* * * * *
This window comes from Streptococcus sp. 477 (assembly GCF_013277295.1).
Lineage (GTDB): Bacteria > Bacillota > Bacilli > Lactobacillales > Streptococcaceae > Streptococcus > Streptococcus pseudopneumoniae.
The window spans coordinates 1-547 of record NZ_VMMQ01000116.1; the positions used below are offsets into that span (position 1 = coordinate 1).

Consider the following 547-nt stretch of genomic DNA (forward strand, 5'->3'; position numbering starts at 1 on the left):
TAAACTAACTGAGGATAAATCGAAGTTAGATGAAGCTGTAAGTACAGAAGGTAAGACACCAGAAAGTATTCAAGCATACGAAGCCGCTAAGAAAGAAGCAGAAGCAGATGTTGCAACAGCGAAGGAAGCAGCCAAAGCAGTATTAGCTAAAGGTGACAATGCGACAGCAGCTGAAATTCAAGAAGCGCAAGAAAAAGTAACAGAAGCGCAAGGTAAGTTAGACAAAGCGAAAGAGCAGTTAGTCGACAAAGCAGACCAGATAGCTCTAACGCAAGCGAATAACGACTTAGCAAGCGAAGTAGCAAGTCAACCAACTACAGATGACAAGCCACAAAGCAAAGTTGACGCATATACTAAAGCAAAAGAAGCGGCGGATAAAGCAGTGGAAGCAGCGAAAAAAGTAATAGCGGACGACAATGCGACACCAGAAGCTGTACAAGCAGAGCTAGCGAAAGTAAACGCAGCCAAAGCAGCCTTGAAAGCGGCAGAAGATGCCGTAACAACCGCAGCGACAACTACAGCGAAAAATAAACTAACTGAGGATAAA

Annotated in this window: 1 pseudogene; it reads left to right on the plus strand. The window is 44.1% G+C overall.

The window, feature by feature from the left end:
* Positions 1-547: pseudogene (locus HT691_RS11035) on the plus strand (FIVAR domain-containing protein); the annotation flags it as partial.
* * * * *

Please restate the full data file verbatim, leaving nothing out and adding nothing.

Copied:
This window comes from Streptococcus sp. 477 (assembly GCF_013277295.1).
Lineage (GTDB): Bacteria > Bacillota > Bacilli > Lactobacillales > Streptococcaceae > Streptococcus > Streptococcus pseudopneumoniae.
The window spans coordinates 1-547 of record NZ_VMMQ01000116.1; the positions used below are offsets into that span (position 1 = coordinate 1).

Consider the following 547-nt stretch of genomic DNA (forward strand, 5'->3'; position numbering starts at 1 on the left):
TAAACTAACTGAGGATAAATCGAAGTTAGATGAAGCTGTAAGTACAGAAGGTAAGACACCAGAAAGTATTCAAGCATACGAAGCCGCTAAGAAAGAAGCAGAAGCAGATGTTGCAACAGCGAAGGAAGCAGCCAAAGCAGTATTAGCTAAAGGTGACAATGCGACAGCAGCTGAAATTCAAGAAGCGCAAGAAAAAGTAACAGAAGCGCAAGGTAAGTTAGACAAAGCGAAAGAGCAGTTAGTCGACAAAGCAGACCAGATAGCTCTAACGCAAGCGAATAACGACTTAGCAAGCGAAGTAGCAAGTCAACCAACTACAGATGACAAGCCACAAAGCAAAGTTGACGCATATACTAAAGCAAAAGAAGCGGCGGATAAAGCAGTGGAAGCAGCGAAAAAAGTAATAGCGGACGACAATGCGACACCAGAAGCTGTACAAGCAGAGCTAGCGAAAGTAAACGCAGCCAAAGCAGCCTTGAAAGCGGCAGAAGATGCCGTAACAACCGCAGCGACAACTACAGCGAAAAATAAACTAACTGAGGATAAA

Annotated in this window: 1 pseudogene; it reads left to right on the plus strand. The window is 44.1% G+C overall.

The window, feature by feature from the left end:
* Positions 1-547: pseudogene (locus HT691_RS11035) on the plus strand (FIVAR domain-containing protein); the annotation flags it as partial.